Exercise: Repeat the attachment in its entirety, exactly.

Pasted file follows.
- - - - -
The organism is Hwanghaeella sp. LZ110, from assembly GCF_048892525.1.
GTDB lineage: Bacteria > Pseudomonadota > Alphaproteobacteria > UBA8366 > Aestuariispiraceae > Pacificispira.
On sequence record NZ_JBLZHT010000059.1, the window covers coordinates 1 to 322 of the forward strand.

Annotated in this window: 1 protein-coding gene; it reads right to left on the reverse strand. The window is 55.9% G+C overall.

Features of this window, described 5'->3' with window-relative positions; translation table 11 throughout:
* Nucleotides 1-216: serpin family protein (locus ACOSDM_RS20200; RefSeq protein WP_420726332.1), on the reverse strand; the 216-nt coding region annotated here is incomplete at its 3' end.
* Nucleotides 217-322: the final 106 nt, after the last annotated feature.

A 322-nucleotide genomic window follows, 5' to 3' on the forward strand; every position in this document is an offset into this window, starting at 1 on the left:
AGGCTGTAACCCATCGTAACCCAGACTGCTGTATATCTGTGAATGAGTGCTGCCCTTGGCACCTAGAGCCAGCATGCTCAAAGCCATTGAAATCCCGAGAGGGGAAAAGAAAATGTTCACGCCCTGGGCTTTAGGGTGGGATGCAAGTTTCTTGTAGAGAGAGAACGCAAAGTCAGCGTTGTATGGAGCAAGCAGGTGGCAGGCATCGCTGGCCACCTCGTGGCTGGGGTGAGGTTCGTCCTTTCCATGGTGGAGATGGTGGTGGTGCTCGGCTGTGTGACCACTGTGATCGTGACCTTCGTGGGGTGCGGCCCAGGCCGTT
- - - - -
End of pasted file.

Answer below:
The organism is Hwanghaeella sp. LZ110, from assembly GCF_048892525.1.
GTDB lineage: Bacteria > Pseudomonadota > Alphaproteobacteria > UBA8366 > Aestuariispiraceae > Pacificispira.
On sequence record NZ_JBLZHT010000059.1, the window covers coordinates 1 to 322 of the forward strand.

Annotated in this window: 1 protein-coding gene; it reads right to left on the reverse strand. The window is 55.9% G+C overall.

Features of this window, described 5'->3' with window-relative positions; translation table 11 throughout:
* Nucleotides 1-216: serpin family protein (locus ACOSDM_RS20200; RefSeq protein WP_420726332.1), on the reverse strand; the 216-nt coding region annotated here is incomplete at its 3' end.
* Nucleotides 217-322: the final 106 nt, after the last annotated feature.

A 322-nucleotide genomic window follows, 5' to 3' on the forward strand; every position in this document is an offset into this window, starting at 1 on the left:
AGGCTGTAACCCATCGTAACCCAGACTGCTGTATATCTGTGAATGAGTGCTGCCCTTGGCACCTAGAGCCAGCATGCTCAAAGCCATTGAAATCCCGAGAGGGGAAAAGAAAATGTTCACGCCCTGGGCTTTAGGGTGGGATGCAAGTTTCTTGTAGAGAGAGAACGCAAAGTCAGCGTTGTATGGAGCAAGCAGGTGGCAGGCATCGCTGGCCACCTCGTGGCTGGGGTGAGGTTCGTCCTTTCCATGGTGGAGATGGTGGTGGTGCTCGGCTGTGTGACCACTGTGATCGTGACCTTCGTGGGGTGCGGCCCAGGCCGTT